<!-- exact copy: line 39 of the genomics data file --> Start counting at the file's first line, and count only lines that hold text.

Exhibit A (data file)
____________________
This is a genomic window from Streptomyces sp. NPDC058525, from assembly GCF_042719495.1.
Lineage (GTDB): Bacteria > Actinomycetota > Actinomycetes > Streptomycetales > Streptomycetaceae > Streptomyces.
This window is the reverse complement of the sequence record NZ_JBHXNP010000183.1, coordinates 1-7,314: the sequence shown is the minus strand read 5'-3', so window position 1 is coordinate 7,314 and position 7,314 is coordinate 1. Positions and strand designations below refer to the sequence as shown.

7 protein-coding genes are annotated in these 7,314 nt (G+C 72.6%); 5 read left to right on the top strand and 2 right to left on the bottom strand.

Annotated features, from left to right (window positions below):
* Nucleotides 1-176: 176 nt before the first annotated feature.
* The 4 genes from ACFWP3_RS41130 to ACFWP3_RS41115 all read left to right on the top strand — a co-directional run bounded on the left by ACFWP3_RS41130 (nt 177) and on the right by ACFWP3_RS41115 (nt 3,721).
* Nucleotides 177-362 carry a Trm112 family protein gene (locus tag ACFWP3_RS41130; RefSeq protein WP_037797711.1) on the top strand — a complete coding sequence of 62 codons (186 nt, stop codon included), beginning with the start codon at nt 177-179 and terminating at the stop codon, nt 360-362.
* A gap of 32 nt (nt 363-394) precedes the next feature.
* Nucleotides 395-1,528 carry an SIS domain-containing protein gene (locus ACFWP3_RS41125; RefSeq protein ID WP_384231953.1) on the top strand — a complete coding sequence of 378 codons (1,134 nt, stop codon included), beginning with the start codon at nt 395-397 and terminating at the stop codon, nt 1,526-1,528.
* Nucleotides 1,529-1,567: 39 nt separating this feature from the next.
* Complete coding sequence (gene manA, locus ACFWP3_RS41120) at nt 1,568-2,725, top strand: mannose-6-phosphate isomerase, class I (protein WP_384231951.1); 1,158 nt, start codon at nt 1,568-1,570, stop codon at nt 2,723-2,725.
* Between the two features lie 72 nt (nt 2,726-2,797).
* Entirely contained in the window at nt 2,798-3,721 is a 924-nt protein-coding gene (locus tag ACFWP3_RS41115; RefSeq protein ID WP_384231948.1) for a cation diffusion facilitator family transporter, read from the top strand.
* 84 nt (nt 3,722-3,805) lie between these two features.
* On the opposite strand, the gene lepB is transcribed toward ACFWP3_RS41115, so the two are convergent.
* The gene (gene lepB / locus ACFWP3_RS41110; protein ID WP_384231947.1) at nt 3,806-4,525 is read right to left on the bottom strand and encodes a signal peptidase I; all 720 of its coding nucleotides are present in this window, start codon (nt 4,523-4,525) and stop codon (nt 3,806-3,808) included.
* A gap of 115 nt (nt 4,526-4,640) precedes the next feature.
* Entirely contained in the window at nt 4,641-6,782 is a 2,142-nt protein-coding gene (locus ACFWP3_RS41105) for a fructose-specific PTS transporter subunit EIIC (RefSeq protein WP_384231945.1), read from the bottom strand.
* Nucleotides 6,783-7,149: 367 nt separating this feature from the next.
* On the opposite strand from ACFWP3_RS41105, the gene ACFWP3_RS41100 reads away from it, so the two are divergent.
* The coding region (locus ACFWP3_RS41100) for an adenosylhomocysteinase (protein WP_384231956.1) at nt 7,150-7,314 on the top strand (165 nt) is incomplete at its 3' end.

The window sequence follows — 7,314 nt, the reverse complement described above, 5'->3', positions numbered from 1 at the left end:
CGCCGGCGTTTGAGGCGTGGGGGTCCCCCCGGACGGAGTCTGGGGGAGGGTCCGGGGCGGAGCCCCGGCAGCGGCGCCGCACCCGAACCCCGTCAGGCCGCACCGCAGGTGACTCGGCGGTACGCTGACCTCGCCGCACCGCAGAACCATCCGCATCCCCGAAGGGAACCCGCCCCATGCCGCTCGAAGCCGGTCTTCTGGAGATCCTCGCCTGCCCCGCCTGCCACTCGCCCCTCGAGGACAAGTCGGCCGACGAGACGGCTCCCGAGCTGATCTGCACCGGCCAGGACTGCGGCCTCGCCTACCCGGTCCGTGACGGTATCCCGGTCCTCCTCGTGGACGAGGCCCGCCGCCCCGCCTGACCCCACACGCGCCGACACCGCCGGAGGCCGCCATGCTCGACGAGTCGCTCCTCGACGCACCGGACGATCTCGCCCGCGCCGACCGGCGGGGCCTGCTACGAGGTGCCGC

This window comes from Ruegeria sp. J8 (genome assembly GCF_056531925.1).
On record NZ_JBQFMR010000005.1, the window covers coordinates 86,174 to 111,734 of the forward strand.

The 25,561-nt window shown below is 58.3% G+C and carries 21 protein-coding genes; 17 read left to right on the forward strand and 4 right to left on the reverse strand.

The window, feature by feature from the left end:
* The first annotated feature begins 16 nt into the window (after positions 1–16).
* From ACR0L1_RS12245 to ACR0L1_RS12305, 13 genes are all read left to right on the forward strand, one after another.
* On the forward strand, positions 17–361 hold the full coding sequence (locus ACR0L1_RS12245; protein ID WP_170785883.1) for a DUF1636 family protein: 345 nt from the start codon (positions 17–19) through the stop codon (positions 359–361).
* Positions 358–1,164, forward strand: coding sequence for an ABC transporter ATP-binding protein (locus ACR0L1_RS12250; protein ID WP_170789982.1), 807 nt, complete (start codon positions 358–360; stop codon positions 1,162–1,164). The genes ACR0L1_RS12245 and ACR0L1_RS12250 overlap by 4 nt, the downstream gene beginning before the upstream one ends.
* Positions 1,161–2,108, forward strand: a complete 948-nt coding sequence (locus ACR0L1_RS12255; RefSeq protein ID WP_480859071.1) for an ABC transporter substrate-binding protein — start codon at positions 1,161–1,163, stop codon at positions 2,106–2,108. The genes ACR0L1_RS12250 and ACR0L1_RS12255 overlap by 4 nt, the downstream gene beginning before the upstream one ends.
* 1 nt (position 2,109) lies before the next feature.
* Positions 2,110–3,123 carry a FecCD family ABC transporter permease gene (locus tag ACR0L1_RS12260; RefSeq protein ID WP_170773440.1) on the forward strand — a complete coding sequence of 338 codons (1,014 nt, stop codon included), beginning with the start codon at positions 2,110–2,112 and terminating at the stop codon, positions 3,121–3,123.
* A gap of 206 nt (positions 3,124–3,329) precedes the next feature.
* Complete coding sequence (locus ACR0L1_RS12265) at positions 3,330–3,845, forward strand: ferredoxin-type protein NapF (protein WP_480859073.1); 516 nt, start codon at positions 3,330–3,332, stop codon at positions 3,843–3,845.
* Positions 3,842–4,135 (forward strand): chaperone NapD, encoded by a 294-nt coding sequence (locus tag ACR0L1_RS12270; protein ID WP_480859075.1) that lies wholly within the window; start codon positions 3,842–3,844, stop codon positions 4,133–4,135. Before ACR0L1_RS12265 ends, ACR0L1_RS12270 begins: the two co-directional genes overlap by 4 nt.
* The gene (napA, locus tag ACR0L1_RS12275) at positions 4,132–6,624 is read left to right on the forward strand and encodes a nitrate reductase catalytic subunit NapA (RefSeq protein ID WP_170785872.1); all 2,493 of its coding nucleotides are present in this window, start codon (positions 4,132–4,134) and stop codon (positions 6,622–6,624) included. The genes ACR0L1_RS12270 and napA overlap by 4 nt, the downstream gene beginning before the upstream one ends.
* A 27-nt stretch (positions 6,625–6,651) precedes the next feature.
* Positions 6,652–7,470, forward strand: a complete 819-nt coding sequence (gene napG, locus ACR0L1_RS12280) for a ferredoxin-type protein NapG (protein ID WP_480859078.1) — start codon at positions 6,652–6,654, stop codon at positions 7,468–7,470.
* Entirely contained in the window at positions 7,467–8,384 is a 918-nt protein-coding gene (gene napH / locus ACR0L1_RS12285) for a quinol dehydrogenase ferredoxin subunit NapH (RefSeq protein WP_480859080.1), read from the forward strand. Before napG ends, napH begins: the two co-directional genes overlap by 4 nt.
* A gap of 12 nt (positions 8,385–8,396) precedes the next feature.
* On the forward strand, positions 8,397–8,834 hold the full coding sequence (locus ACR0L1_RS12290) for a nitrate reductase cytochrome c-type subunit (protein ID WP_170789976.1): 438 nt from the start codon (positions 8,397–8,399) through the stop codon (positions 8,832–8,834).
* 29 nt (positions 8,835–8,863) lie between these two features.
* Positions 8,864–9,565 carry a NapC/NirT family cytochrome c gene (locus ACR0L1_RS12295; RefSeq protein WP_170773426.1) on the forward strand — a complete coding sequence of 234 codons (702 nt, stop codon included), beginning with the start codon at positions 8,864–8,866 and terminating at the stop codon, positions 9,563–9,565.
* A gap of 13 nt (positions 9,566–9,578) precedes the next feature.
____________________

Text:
* The gene (napA, locus tag ACR0L1_RS12275) at positions 4,132–6,624 is read left to right on the forward strand and encodes a nitrate reductase catalytic subunit NapA (RefSeq protein ID WP_170785872.1); all 2,493 of its coding nucleotides are present in this window, start codon (positions 4,132–4,134) and stop codon (positions 6,622–6,624) included. The genes ACR0L1_RS12270 and napA overlap by 4 nt, the downstream gene beginning before the upstream one ends.